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P Kamptozoa (Entoprocta)





Overview & Classification




Biogeographic Distribution

Physical Characteristics

External Features

Internal Features

Biology & Behaviour

Reproduction & Development

Nutrition, Transport & Excretion

Predation & Disease

Climate Change

Evolution & Systematics

Diversity & Identification



Acknowledgments, References & Additional Notes

Physical Characteristics - Internal Features

As pseudocoelomate* organisms, the external body wall is made of a thin secreted cuticle and an underlying epidermis covered in microvilli. Underlaying and supporting the epidermis is a basal membrane and dense connective tissue, which can be found from the tips of the tentacles to the base of the stalk and foot. The body cavities are made of small interconnected fluid-filled hemocoels.

The body is made of a complete U-shaped gut, with mouth, oesophagus, stomach, intestine, rectum and anus, all covered in microvilli for transport of particles in and out of the system (see Nutrition, Transport & Excretion). The system is able to be closed by two circular sphincters found in the mouth and anus.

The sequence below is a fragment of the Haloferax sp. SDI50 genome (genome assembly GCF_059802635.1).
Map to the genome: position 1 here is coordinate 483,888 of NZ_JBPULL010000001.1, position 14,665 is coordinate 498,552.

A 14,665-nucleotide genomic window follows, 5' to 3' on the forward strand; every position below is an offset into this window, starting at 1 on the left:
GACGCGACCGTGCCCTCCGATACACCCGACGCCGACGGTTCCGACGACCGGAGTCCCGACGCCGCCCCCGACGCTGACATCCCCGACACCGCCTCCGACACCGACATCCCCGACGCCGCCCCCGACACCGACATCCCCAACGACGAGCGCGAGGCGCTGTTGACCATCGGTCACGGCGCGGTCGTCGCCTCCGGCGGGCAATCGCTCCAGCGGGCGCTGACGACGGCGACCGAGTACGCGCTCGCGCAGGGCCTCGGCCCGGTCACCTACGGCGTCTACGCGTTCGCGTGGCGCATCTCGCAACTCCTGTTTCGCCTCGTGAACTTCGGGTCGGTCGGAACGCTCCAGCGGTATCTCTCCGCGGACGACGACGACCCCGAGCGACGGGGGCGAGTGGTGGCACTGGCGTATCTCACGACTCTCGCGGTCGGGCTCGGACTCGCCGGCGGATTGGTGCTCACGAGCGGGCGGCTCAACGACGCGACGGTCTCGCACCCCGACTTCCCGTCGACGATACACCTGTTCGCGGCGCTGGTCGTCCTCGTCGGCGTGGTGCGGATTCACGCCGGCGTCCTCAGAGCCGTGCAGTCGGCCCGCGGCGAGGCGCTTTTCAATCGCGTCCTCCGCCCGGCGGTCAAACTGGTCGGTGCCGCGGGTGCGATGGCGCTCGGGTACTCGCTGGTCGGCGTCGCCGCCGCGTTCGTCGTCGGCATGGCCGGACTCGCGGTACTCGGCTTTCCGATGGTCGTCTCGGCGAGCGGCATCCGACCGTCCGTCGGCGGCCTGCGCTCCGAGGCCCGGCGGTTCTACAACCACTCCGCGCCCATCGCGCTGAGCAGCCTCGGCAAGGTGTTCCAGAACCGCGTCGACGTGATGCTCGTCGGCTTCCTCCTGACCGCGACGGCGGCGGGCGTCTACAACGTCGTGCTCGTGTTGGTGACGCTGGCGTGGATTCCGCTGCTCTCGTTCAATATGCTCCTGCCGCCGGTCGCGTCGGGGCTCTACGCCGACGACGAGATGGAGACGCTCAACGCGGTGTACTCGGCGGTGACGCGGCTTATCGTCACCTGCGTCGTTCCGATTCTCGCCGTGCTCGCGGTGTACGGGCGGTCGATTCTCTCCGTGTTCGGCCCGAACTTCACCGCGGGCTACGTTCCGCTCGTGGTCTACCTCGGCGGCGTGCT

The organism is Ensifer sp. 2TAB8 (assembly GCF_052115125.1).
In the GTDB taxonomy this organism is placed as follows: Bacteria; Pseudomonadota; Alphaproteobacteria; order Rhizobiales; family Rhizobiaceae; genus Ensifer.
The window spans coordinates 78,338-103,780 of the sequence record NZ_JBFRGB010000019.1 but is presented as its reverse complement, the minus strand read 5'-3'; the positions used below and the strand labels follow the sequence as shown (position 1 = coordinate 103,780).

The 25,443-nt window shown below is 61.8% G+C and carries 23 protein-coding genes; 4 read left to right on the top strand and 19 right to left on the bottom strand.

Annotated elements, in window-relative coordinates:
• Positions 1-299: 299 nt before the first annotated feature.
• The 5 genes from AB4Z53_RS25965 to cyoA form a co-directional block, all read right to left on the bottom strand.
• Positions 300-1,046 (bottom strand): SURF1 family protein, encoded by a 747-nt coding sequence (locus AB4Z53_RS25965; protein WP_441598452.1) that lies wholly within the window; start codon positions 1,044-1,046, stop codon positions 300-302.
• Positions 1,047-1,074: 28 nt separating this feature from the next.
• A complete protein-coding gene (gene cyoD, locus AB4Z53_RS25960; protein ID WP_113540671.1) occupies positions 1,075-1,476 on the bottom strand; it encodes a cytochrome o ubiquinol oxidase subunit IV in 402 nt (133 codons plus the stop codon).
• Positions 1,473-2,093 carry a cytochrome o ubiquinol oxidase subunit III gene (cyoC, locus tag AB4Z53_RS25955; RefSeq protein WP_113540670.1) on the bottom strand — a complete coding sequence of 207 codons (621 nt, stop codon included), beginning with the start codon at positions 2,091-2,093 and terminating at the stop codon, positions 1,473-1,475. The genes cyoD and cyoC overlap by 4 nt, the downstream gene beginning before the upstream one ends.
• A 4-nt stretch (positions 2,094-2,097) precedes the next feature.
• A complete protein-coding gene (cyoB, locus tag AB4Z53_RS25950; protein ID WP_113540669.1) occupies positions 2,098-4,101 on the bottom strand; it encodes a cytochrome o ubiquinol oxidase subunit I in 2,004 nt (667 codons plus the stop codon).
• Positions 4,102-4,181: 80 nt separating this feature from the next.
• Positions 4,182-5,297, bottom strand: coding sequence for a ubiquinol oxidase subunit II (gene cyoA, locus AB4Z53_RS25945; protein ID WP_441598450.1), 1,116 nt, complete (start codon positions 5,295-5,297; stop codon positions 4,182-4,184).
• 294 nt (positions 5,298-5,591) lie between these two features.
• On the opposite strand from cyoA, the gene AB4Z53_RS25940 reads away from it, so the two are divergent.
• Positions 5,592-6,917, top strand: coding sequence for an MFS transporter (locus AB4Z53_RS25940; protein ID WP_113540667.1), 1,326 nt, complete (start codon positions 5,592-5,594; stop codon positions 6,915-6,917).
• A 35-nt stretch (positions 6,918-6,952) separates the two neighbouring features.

A distinctive characteristic of kamptozoans is the use of protonephridia for excretion, made of multiciliated terminal cells open into the atrium (see Nutrition, Transport & Excretion). Freshwater species, living in a hyposmotic* environment, have protonephridia along their stalk.

Nerves extend from paired ganglion found between the stomach and the atrium to the tentacles, calyx and stalk, where multiple receptors are present.

The gonads, single or paired, of the species are found between the stomach and atrium along a common gonoduct, which opens into the atrium (see Reproduction & Development).



Hyposmotic: said of a environment (here external) with a lower osmotic pressure than that of the internal environment of the organism.
Pseudocoelomate: said of an organism which exhibits some organisation of its tissues, but lacks a ‘true’ tripartite coelom.